One of the latest industry rumors is a speculation that Google may be entering the robo-advisor space. This shouldn’t surprise anyone, as the race to automate all buying decisions through technology has been underway for quite some time. Just ask the music industry what that feels like.
The electronic commoditizing of music has, in many observers’ minds, had both positive and negative consequences. On the positive side, this automation process has made music an accessible, affordable and ubiquitous commodity. On the negative side, it may have stifled creativity by stereotyping listening preferences into style boxes. At first, listeners are intoxicated by selectively hearing the music they enjoy. But later, they realize the monotony that comes with uniformity and wonder when new creativity will emerge within the listening genre they enjoy. At the end of the day, wealth in the music business was distributed away from the creative source (the studios and musicians) and toward the packagers and technology distributors. The overall impact on society may be less creative innovation within music—one of life’s luxuries. But music is not a basic survival necessity.
Now let’s examine the possible consequences of commoditizing financial advice. On the positive side, it certainly lowers cost since it removes most of the cost of human capital from the equation. Strictly from a cost perspective, this is a benefit. Another positive is that it may democratize advice by increasing access to a larger cross section of potential customers. It makes finding financial advice just a Google search away. Another positive is that there is a natural reduction in the number of people who may receive outrageously bad advice. This is because standardized advice concentrates the distribution of outcomes into a much narrower band. And—as no advice is really bad, no advice is really good. This algorithmic approach seeks to replace individual advice with “group think.”
What about the negative consequences? Standardized financial advice is nothing more than a prediction model based on backward-looking data. It is run by a computer that lumps investors into raw categories based on age, timeline and risk tolerance. We already know this model fails investors in times of volatility because the natural law of the universe dictates that fear is a more powerful motivator than greed—and, left unchecked, investors will make irrational decisions about their investments, like locking in losses by selling into volatility or buying at the top of the market due to greed.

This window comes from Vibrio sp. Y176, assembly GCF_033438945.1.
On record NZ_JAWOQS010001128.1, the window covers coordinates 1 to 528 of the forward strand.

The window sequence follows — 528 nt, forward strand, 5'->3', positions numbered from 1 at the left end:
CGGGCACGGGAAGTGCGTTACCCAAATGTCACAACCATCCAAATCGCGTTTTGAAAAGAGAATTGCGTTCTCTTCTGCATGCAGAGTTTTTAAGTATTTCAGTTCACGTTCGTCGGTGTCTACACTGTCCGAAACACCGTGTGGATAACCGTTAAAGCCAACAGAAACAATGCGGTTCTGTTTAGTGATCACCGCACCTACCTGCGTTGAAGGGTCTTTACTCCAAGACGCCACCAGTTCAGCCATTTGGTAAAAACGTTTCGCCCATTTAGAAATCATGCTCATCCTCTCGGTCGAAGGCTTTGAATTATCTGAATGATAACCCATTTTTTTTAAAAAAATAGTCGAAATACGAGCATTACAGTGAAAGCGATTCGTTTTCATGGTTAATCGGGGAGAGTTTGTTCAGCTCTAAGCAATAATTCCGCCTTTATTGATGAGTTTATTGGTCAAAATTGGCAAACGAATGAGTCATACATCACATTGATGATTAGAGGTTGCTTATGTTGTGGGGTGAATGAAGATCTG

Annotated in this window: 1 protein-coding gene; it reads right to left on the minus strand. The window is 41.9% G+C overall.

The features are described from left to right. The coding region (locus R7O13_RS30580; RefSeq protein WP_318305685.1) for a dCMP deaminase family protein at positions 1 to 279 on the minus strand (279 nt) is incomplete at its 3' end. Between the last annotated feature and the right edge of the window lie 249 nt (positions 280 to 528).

Packaging allocation advice based on a backward-looking model is, on its face, a simplistic belief that life is just a series of repeating events and that the natural laws of evolution and change don’t pertain to investment. I wish that were true. If someone ever produces a model of past events that accurately predicts future outcomes—sign me up.
I believe that the commoditization of advice is net counterproductive. When it comes to my money, my life, my health and my legal well-being, I want advice and counsel that is sound, forward-looking and that evolves with the changing dynamics of time. Can technology improve these areas by creating more transparency, reducing unnecessary cost (but not at the expense of future innovation) and streamlining the process of accessing good advice? The answer is surely “yes.”
The key for us, however, is to rail against commoditizing advice in the vital areas of our lives where progress and customization are essential to success. It’s not for us to rail against technology advancements associated with providing good advice, but to warn of the dangers of over-simplified, expedient, non-progressive thinking. One of my greatest concerns is that the well-connected and well-off alone will continue to receive good counsel while the masses are lulled into false security, clinging to simple solutions that likely will not deliver on their implied promises.
Our country has prospered and thrived precisely because it has sought to balance the interests and aspirations of the individual with the need for an orderly and just society. This model of balance is founded on the natural law that things can, do, should and will change, but hopefully not at the expense of innovation and, most importantly, wisdom and good counsel. A representative republic works best when its leaders hear the voice of the masses, but turn to each other and focus on identifying the root problems and solving the core issues without rushing into the simplest, quickest and cheapest “solution.”
For those of us in the wealth management business, I can see no greater calling than to rise in the defense of wise counsel. We should work within our industry to reduce the instances of clients receiving bad advice—but not at the price of commoditizing advice.
For educational purposes only. This material is neither an offer to sell nor the solicitation of an offer to buy any security, which can be made only by the applicable offering document.
Frank Muller is Executive Vice President and Head of Distribution at Behringer